from a blister, without its inconveniences. This freedom from inconvenience is not however always experienced. I once saw extensive vesication produced by the application of the leaves of this plant, as a discutient, to an incipient boil. The previously existing inflammation of the skin probably gave rise to this excessive action. The root of Crataeva gynandra, a Jamaica plant, is said to blister like Cantharides. Dr. Ainslie in his Materia Medica, mentions six species of this order, as being employed in medical practice, but upon the whole gives very little information regarding them.
Remarks on Genera and Species. Roxburgh was acquainted with but a small number of the Indian species of this order, amounting in all to only 13, and these he distributed under three genera, viz. Cleome, Strcemia, and Capparis. The two first, most unaccountably, placed respectively in tetradynamea, and pentandria digynia : whether through errors of his Editors, or by his own arrangement I am unable to say. Dr. Wallich, (List of Indian plants) has greatly augmented the catalogue, which now extends to 42 species. DeCandolle, in his Prodromus, revised the genera, and by adopting the views of those who had previously subdivided the old genus Cleome, into three distinct genera, rendered the determination of species much easier, by making the genera themselves more natural. Of those having long pedicelled ovaries, with 6 long stamens, apparently springing from above the middle of the pedicel, he formed the genus Gynandropsis. Those having numerous stamens, and a nearly sessile ovary, now form the genus Polauesia : while all those having 6 stamens and a subsessile ovary, are retained to form the present genus Cleome. The Peninsular flora, presents examples of each of these forms. Cadaba as being an older name was substituted by DeCandolle for Strcemia. The species of the genus Capparis, (of Roxburgh's Fl. Ind.) are also distributed among three distinct genera, viz. Capparis, Cratceva, and Niebuhiia. Capparis and Cratceva are both Linnaean genera, more readily distinguished by habit, and foliage, than by characters taken from the inflorescence. In Cratceva the petals are furnished with a slender claw, expanding above into a broad limb, and the leaves are 3 foliolate : while in Capparis, the petals are sessile, and the leaves simple, often with spinous stipules. Niebiihria is distinguished from both, by the sepals being united at the base, the petals wanting or shorter than the calyx, and by the elongated, irregularly torulose fruit, caused by the seed bulging out the sides of the berry, on either side of a rigid central placenta. Judging from the figures, as well as the description given of the genus Moerua in the Flora SenigambiaB, it appears, that JYiebuhria is identical with that genus, and hence Moerua, being the older name of the two, must necessarily be adapted, on the ground of priority. Since my return to India in 1S34, the following species have been added to Capparis.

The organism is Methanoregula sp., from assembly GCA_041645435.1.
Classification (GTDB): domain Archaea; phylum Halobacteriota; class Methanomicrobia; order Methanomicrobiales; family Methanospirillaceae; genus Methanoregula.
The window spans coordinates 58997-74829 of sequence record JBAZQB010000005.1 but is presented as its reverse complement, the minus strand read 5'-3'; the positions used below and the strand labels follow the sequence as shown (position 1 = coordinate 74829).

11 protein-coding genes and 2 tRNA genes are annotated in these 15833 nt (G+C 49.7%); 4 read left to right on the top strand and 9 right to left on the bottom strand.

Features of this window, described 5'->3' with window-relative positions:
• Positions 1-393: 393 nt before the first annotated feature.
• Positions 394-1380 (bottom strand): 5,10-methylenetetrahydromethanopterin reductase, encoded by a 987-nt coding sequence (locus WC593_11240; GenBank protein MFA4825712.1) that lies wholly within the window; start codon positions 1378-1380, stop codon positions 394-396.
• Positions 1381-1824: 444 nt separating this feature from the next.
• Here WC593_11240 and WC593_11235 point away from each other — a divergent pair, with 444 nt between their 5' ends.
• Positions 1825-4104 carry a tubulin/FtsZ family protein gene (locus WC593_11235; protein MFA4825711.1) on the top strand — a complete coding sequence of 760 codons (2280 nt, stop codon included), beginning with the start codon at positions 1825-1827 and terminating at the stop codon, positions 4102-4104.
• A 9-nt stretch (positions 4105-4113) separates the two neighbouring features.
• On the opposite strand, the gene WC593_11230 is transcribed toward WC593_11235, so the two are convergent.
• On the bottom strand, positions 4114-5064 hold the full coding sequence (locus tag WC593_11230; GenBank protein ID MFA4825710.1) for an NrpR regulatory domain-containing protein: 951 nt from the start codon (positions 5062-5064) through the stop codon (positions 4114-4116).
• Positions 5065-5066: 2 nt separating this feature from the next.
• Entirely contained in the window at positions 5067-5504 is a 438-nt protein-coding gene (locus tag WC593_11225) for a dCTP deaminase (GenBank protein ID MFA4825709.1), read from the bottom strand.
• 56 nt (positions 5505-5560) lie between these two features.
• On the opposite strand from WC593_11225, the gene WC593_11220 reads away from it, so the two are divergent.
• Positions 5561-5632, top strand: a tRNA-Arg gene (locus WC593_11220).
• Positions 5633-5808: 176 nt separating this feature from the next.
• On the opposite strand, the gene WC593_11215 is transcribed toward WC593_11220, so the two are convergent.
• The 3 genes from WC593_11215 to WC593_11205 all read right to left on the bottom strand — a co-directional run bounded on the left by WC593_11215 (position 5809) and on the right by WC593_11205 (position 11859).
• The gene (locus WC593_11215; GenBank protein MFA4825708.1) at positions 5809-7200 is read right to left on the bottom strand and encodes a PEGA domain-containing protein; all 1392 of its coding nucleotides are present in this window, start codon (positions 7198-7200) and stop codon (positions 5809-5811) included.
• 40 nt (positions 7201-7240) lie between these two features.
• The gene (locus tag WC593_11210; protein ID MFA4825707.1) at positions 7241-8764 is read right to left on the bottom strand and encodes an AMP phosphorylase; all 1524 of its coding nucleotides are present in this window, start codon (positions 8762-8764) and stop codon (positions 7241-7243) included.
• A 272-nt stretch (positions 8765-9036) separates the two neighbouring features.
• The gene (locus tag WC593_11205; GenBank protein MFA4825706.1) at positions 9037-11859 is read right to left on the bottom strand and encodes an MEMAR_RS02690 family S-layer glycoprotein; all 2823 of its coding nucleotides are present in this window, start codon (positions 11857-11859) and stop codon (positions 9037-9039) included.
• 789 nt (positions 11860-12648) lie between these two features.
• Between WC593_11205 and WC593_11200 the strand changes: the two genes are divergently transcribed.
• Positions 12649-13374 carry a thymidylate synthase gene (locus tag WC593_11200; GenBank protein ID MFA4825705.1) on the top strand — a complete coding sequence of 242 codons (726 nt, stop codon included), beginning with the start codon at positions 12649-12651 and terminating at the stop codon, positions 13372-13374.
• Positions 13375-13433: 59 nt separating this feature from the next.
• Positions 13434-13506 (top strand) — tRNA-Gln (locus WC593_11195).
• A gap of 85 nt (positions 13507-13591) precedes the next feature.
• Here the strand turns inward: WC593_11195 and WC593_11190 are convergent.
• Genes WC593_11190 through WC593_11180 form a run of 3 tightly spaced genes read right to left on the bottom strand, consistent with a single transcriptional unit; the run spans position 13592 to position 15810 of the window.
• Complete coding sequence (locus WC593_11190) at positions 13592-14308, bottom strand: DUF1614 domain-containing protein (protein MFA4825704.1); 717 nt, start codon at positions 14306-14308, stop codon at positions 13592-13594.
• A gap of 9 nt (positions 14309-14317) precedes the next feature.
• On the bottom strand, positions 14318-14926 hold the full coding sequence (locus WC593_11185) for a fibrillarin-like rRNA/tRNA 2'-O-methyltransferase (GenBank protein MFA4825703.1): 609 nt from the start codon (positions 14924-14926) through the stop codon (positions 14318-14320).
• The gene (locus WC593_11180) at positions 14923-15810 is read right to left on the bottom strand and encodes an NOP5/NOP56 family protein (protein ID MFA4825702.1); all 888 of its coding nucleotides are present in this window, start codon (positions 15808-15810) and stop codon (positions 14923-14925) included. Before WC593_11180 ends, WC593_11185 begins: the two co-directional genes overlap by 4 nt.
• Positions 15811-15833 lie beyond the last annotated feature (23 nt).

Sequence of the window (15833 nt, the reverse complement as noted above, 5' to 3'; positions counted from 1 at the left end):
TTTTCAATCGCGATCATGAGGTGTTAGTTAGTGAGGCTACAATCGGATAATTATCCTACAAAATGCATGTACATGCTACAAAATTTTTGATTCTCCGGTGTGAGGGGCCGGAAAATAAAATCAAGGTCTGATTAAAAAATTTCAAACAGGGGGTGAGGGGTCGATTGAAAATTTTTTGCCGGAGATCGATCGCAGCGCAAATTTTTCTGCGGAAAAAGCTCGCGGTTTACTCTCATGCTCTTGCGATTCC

1 C. floribunda. (R. W.) Shrubby unarmed: leaves oval oblong, obtuse at both ends, glabrous: flowers numerous, umbelled; umbels axillary, numerous near the ends of the branches, and forming, through the abortion of the leaves, large terminal panicles: pedicels glabrous; calyx and petals ciliale on the margine: stamens eight, much longer than the petals and pedicel of the ovary: ovules several, pendulous, berry few, (1-3) seeded.
Apparently a beautiful shrub, which, however, I have not myself seen, the drawing from which the figure is taken, having been made by the draughtsman in the course of an excursion he made unaccompanied by me. The figure is defective, in so far as not distinctly showing the pedicelled ovaries in the flowers generally.
C. Moonii. (R.W.) Shrubby, diffuse, scandent, armed with short reflexed stipulary thorns: leaves oval, or a little broader below, mucronate at the apex, racemes terminal, leafless, corymbiform, pedicels I-flowered —flowers very large.
C. grandis ?-Moon. Cat. Ceylon Plants.
This species I found in Ceylon usually among clumps of jungle, in moist or even marshy soil. In such situations its large pure white flowers render it a very conspicuous object, and are seen from a great distance. It seems very nearly allied to C. Roxburgii, but judging from the description, and still more from specimens of what I consider his plant, is I think disctinct. The leaves in this are nearly an exact oval, with an abrupt somewhat retuse mucro. The flowers which are white, nearly six inches across the filaments cf the stamens, alone sometimes exceeding three inches in length. The fruit I have not seen.
EXPLANATION OF PLATE 14.
1. Flowering branch of Capparis floribunda.
2. Flower detached, showing the sepals, petals, stamens and ovary.
3. Ovary laid open, showing the pendulous ovules,
4. Anther—all magnified. 5. Fruit.
6. Cut transversely, showing a single seed—natural size. J. Seed removed—natural size. 8. the same, cut vertically, showing the large embryo.
9. Embryo removed, showing its curved form and radical pointing to the hilum.